The 2140m2 section on Fisher Place. PHOTO/SUPPLIED

GIANINA SCHWANECKE
gianina.schwanecke@age.co.nz

It’s taken three years, but last week the Carterton District Council voted to lift Fisher Pl Reserve’s reserve status opening the way for it to be gifted to the Carter Society for potential development.

In 2015, as part of its annual plan process, the council decided to stop providing housing for elderly in the community, and resolved to transfer, by way of gift, ownership of the 38 council-owned housing units and a vacant section in Fisher Pl.

However, the 2140 square metre recreation lot is registered as a reserve and under the Reserves Act 1979 could not be sold or transferred to a third party.

The council issued a public notice of their plans to apply to the Department of Conservation to lift the reserve status in January and February, receiving only one letter of objection.

One Fisher Pl resident raised concerns about trees being cut down on the site and the future maintenance of a stormwater pipe running along the land.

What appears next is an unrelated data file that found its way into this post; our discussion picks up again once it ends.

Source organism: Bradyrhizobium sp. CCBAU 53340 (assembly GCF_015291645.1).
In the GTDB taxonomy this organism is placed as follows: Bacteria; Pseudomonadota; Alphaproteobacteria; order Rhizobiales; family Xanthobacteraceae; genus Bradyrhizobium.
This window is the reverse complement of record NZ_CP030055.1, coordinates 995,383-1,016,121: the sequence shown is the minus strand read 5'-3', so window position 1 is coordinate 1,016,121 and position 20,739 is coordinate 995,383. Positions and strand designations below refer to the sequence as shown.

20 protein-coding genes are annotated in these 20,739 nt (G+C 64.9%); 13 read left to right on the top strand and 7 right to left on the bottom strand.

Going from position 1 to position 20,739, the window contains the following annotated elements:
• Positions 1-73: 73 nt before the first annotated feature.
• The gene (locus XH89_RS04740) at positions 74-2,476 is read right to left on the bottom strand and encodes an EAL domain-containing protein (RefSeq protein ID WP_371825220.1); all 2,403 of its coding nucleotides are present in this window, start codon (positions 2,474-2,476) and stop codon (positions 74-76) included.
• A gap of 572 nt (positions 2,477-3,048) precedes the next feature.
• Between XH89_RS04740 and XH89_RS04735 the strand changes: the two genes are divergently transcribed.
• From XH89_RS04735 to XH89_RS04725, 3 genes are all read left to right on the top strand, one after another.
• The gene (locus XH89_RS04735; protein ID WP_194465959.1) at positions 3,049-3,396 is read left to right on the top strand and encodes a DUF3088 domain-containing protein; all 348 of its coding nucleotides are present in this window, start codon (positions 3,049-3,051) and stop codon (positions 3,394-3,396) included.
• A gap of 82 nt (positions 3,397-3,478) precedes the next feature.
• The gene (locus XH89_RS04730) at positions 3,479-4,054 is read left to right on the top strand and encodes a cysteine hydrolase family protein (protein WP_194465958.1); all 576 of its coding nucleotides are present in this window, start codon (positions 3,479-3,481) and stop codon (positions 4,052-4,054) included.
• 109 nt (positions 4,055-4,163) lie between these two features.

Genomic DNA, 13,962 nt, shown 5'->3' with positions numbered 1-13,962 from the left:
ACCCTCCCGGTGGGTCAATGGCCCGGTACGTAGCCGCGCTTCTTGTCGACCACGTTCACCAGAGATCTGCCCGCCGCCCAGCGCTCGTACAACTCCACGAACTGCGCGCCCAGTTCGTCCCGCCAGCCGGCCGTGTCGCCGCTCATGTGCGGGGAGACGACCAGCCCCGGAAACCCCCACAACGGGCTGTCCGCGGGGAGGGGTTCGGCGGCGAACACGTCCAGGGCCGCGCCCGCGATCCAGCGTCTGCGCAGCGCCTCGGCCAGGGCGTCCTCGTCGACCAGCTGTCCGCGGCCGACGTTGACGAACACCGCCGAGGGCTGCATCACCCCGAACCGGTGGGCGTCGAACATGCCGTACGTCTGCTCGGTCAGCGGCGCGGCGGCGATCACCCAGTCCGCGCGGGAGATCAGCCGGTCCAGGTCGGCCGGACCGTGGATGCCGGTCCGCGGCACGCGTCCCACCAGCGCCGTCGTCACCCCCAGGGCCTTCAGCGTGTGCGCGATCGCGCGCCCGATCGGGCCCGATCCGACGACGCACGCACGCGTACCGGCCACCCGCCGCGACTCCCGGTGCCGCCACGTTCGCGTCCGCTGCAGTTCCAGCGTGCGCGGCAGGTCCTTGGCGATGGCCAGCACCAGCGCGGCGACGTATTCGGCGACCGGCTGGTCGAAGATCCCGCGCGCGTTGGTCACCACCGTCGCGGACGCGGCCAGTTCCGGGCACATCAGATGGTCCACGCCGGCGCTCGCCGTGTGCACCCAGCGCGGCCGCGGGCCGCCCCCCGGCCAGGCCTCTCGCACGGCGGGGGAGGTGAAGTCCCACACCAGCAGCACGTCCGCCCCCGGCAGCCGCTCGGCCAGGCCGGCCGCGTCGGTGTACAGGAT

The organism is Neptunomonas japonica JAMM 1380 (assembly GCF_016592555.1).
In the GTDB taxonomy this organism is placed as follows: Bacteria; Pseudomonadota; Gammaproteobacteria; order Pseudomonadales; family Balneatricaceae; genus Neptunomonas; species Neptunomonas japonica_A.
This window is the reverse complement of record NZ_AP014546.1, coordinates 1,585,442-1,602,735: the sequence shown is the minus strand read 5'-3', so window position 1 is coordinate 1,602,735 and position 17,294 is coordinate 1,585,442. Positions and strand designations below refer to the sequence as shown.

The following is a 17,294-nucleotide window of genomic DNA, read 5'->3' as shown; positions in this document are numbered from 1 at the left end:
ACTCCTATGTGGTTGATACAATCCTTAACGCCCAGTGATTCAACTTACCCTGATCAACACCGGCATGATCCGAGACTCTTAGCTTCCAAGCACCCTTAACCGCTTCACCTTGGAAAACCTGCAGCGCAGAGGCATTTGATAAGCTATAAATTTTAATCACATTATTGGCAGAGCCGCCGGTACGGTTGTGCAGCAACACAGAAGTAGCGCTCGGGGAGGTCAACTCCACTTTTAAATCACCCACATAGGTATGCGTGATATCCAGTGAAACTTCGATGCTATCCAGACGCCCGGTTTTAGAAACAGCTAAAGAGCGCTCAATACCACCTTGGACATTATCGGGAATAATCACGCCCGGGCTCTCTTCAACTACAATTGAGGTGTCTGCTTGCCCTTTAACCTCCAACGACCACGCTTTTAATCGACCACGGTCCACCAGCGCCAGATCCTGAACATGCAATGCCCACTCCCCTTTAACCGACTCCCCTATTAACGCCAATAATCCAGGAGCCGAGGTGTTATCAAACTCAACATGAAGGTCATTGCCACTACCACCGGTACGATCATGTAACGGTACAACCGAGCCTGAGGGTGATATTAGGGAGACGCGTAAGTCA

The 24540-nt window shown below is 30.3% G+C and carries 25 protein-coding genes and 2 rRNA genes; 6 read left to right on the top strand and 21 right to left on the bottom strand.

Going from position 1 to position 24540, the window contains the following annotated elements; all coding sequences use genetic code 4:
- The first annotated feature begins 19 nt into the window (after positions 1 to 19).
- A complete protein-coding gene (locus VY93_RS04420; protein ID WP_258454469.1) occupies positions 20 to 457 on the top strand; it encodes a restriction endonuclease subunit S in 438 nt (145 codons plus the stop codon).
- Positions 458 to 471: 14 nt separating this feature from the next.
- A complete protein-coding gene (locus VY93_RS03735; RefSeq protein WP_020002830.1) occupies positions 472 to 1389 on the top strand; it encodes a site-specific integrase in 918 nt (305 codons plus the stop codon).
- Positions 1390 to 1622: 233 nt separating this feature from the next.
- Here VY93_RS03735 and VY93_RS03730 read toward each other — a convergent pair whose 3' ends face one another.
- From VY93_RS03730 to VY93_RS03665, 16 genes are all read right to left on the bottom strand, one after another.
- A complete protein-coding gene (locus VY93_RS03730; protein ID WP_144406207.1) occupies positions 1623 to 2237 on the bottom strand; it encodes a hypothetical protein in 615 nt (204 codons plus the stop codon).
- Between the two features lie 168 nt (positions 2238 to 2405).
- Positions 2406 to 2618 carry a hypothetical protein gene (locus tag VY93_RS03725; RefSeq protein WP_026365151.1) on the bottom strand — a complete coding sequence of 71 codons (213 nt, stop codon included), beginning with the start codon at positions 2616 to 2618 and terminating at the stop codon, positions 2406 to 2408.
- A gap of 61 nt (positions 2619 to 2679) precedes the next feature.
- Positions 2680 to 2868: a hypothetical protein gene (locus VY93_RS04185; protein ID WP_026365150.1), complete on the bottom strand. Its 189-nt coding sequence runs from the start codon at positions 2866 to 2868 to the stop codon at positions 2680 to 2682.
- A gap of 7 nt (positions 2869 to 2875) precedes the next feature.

Carterton Mayor John Booth said it wouldn’t be a problem and the council was following the correct process.

“I don’t think any of those are problems. It’s actually a very small piece of land.”

The 11 trees of concern are non-native and estimated to be around 30 years old.

The council also said that the land’s value as a reserve site was low, as it is located next to a railway and has limited street access for the public.

The recreation reserve was vested in the council in 1976, after a subdivision was developed.

Infrastructure, services and regulatory manager Dave Gittings said it was the “last stage” in the process to get the lot’s reserve status removed.

As to the delay in this process, Gittings said “it wasn’t actioned [at the time]”.

The council voted unanimously to apply for the reserve status to be revoked, noting that the land would be transferred to the Carter Society following this.

As members of the Carter Society board, Deputy Mayor Russell Keys and councillor Mike Ashby abstained from the process and declared a conflict of interest.

The lifting of reserve status, will allow development of the site, expected to be used for housing for the elderly. The Carter Society already manages the Carter Court rest home in Carterton.